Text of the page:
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The Leclerc era begins at Monza, with Vettel's Ferrari time up

The Leclerc era begins at Monza, with Vettel's Ferrari time up

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The Leclerc era begins at Monza, with Vettel's Ferrari time up

The Leclerc era begins at Monza, with Vettel's Ferrari time up

Alberto Ascari, Phil Hill, John Surtees, Ludovico Scarfiotti, Clay Regazzoni, Jody Scheckter, Gerhard Berger, Michael Schumacher, Rubens Barrichello, Fernando Alonso.

And now Charles Leclerc, too.

There can surely be few thrills in all of sport that come close to winning an Italian Grand Prix at Monza and the 21-year-old from Monaco is just the 11th person to have lived out that particular dream.

A second win in eight days has not only ticked a big one off Leclerc's bucket list, but it has provided the fork in the road for Ferrari's future.

Surely now, the team is Leclerc's to lead, with the Sebastian Vettel era coming to its conclusion in the clumsy manner that has characterised it for the past year.

Vettel was perhaps justified in his frustrations when he missed out on a proper hot lap in qualifying and was lumbered with fourth place on the grid, but his performance from there was indicative of a wider struggle that has gone on too long now and has surely escaped 'blip' status.

Hopes of recovering a podium finish were hampered in dropping behind Nico Hulkenberg early and, although the Renault was quickly dispatched, a spin at the Ascari Chicane under no pressure was the latest in a catalogue of mishaps.

Rejoining the circuit in the path of Lance Stroll was a stunning piece of senselessness and was rightly punished, condemning him to tour among the lesser lights while Leclerc led the way.

After the chequered flag the contrast was all the more stark. Leclerc cruised home with marshals bowing to him, radio messages of congratulations from the team and of course the moment on the best podium in F1 above a sea of red.

Vettel walked through parc ferme with his visor down and is now beneath Leclerc in the drivers' standings for the first time. It may not just be symbolic, but truly seismic in the Scuderia's future.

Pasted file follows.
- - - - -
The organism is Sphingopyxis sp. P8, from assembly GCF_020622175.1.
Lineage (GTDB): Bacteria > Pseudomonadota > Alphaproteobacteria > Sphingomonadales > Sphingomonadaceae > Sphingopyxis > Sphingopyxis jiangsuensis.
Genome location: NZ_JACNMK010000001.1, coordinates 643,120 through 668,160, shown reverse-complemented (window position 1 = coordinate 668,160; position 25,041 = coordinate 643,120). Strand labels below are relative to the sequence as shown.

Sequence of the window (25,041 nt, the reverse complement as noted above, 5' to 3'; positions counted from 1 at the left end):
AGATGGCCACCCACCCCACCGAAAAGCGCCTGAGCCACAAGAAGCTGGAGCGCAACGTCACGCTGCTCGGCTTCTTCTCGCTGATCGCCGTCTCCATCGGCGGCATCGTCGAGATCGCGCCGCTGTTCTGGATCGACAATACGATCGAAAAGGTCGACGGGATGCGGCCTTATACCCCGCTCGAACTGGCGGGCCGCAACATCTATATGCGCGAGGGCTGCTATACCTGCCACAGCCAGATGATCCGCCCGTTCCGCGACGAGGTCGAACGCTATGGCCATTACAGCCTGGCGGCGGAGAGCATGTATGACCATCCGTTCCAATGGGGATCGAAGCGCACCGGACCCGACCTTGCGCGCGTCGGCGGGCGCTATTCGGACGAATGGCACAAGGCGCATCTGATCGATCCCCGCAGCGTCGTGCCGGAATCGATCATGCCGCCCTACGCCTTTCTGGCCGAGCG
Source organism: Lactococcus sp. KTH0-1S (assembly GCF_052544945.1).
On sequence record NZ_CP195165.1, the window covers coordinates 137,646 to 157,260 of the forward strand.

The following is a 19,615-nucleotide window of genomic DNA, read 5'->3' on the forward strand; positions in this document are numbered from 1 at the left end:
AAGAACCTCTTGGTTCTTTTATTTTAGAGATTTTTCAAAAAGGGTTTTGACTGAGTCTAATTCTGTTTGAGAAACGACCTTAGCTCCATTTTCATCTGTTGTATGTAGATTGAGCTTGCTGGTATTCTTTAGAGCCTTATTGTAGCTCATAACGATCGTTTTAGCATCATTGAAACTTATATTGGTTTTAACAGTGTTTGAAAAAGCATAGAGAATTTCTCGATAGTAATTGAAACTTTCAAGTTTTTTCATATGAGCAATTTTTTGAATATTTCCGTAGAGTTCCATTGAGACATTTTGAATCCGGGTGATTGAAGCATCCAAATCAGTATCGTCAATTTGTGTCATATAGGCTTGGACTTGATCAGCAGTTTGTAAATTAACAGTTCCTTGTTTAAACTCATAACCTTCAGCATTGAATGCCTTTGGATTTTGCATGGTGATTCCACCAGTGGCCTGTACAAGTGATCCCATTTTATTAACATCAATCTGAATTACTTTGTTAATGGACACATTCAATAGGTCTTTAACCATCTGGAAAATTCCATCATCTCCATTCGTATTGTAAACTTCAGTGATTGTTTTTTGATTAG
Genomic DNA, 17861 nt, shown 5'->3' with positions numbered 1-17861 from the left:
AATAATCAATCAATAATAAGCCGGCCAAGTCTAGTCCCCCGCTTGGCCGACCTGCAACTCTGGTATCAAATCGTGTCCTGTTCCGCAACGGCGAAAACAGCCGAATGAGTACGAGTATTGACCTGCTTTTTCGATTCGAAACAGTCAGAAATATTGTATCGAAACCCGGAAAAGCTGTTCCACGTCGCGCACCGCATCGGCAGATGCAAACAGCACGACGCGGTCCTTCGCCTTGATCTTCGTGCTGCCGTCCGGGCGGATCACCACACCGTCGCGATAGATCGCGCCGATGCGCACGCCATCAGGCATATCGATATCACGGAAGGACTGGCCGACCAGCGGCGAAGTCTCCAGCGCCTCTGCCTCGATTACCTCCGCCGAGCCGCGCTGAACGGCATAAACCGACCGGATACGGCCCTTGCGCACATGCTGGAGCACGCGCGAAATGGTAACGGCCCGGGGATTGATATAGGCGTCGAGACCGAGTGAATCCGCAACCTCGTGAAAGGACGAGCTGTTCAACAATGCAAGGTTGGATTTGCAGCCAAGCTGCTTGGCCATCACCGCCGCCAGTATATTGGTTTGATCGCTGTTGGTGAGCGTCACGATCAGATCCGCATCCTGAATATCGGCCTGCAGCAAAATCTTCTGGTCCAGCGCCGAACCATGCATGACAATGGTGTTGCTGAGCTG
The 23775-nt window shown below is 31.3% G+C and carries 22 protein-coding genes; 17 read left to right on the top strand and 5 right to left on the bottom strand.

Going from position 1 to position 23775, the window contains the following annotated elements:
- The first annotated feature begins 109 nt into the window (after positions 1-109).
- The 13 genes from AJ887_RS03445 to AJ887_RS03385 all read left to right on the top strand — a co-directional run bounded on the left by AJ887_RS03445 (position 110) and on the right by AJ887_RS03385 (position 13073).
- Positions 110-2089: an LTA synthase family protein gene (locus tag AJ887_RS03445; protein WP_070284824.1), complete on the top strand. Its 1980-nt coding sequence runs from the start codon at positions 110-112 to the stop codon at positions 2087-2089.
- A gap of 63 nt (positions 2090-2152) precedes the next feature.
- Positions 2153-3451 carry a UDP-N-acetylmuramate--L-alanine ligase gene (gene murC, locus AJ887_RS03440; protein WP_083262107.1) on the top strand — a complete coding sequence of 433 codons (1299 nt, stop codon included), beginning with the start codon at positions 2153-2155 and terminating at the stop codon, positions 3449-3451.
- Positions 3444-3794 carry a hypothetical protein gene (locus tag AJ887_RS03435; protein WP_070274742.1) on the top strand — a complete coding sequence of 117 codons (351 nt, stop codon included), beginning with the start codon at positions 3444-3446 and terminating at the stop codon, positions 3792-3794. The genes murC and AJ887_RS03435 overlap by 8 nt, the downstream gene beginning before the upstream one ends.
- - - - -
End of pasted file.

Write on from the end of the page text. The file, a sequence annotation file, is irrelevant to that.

Before a lap had been raced this year, Leclerc was speaking of his determination to reverse the "priority" bestowed on Vettel, which caused chaos in the early races of the season when the Monegasque showed he would not accept his place in behind Vettel as Kimi Raikkonen had done for four years prior.

Since a rueful Monaco Grand Prix, in which Leclerc was let down by Ferrari's qualifying strategy and then angrily raced his way to a DNF on his home streets, the 21-year-old has been re-energised, outqualifying Vettel in all but one race and outscoring him by 140 points to 106.

Leclerc has now moved ahead of Vettel in the standings, and would have overtaken Max Verstappen for third place too, had the Red Bull not recovered so well to eighth at Monza.

But it is the other milestones that mark out Leclerc's ascension above Vettel.

Breaking Ferrari's duck in a dismal 2019 season, securing the first win at Spa, and then ending a drought at Monza that Vettel had been powerless to quench in the face of Mercedes dominance.

Perhaps Leclerc took to the car just at the right time, given the SF90 is finally quicker than Mercedes' car, in a straight line at least, but he has delivered where Vettel has so often failed in the past season and a half.

The unflappable nature of this win in the face of enormous pressure from Lewis Hamilton and Valtteri Bottas will serve Leclerc well in the years to come.

Whether we will see a Hamilton-Leclerc title fight remains unclear. The hints of a Leclerc-Verstappen battle that we have seen this year certainly whet the appetite.

But it seems crystal clear now that the future of Ferrari is wedded to Leclerc and Vettel may soon be little more than a frustrating figment of its past.

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